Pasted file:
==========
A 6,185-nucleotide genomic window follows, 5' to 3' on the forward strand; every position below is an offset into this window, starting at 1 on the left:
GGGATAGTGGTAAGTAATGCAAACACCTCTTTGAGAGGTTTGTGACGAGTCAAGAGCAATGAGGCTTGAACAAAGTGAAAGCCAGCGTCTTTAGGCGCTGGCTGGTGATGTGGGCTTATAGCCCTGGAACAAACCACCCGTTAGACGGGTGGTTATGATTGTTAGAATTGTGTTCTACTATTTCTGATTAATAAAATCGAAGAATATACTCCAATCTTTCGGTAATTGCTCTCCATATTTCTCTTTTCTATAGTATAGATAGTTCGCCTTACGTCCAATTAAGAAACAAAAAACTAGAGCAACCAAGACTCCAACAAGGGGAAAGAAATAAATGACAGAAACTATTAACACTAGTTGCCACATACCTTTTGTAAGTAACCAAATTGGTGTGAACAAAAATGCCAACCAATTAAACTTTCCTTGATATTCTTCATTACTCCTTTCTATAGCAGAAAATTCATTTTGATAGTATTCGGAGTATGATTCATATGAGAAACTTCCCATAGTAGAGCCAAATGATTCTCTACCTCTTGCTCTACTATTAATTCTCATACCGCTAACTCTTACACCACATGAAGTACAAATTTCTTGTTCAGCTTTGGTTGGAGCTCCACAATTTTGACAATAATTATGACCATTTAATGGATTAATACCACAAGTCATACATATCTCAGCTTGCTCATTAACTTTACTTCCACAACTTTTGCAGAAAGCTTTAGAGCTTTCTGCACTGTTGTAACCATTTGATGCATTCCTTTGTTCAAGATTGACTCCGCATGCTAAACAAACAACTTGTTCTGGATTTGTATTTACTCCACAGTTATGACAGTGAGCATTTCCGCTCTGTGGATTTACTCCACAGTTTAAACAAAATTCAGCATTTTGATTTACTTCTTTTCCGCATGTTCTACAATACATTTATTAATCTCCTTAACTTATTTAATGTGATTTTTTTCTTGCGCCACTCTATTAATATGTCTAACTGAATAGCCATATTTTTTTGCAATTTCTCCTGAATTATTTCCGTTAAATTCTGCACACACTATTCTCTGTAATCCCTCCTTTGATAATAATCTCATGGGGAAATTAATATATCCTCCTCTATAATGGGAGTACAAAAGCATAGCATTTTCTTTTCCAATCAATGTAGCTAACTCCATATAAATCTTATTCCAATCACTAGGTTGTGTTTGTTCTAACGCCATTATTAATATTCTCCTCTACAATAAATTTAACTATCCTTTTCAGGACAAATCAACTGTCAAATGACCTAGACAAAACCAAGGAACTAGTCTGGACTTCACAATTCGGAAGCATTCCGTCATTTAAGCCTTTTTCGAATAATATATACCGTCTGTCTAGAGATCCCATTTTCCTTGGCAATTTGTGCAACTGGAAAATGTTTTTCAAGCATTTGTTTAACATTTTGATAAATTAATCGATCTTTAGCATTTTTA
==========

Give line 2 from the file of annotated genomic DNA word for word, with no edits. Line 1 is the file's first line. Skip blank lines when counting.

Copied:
GGGATAGTGGTAAGTAATGCAAACACCTCTTTGAGAGGTTTGTGACGAGTCAAGAGCAATGAGGCTTGAACAAAGTGAAAGCCAGCGTCTTTAGGCGCTGGCTGGTGATGTGGGCTTATAGCCCTGGAACAAACCACCCGTTAGACGGGTGGTTATGATTGTTAGAATTGTGTTCTACTATTTCTGATTAATAAAATCGAAGAATATACTCCAATCTTTCGGTAATTGCTCTCCATATTTCTCTTTTCTATAGTATAGATAGTTCGCCTTACGTCCAATTAAGAAACAAAAAACTAGAGCAACCAAGACTCCAACAAGGGGAAAGAAATAAATGACAGAAACTATTAACACTAGTTGCCACATACCTTTTGTAAGTAACCAAATTGGTGTGAACAAAAATGCCAACCAATTAAACTTTCCTTGATATTCTTCATTACTCCTTTCTATAGCAGAAAATTCATTTTGATAGTATTCGGAGTATGATTCATATGAGAAACTTCCCATAGTAGAGCCAAATGATTCTCTACCTCTTGCTCTACTATTAATTCTCATACCGCTAACTCTTACACCACATGAAGTACAAATTTCTTGTTCAGCTTTGGTTGGAGCTCCACAATTTTGACAATAATTATGACCATTTAATGGATTAATACCACAAGTCATACATATCTCAGCTTGCTCATTAACTTTACTTCCACAACTTTTGCAGAAAGCTTTAGAGCTTTCTGCACTGTTGTAACCATTTGATGCATTCCTTTGTTCAAGATTGACTCCGCATGCTAAACAAACAACTTGTTCTGGATTTGTATTTACTCCACAGTTATGACAGTGAGCATTTCCGCTCTGTGGATTTACTCCACAGTTTAAACAAAATTCAGCATTTTGATTTACTTCTTTTCCGCATGTTCTACAATACATTTATTAATCTCCTTAACTTATTTAATGTGATTTTTTTCTTGCGCCACTCTATTAATATGTCTAACTGAATAGCCATATTTTTTTGCAATTTCTCCTGAATTATTTCCGTTAAATTCTGCACACACTATTCTCTGTAATCCCTCCTTTGATAATAATCTCATGGGGAAATTAATATATCCTCCTCTATAATGGGAGTACAAAAGCATAGCATTTTCTTTTCCAATCAATGTAGCTAACTCCATATAAATCTTATTCCAATCACTAGGTTGTGTTTGTTCTAACGCCATTATTAATATTCTCCTCTACAATAAATTTAACTATCCTTTTCAGGACAAATCAACTGTCAAATGACCTAGACAAAACCAAGGAACTAGTCTGGACTTCACAATTCGGAAGCATTCCGTCATTTAAGCCTTTTTCGAATAATATATACCGTCTGTCTAGAGATCCCATTTTCCTTGGCAATTTGTGCAACTGGAAAATGTTTTTCAAGCATTTGTTTAACATTTTGATAAATTAATCGATCTTTAGCATTTTTA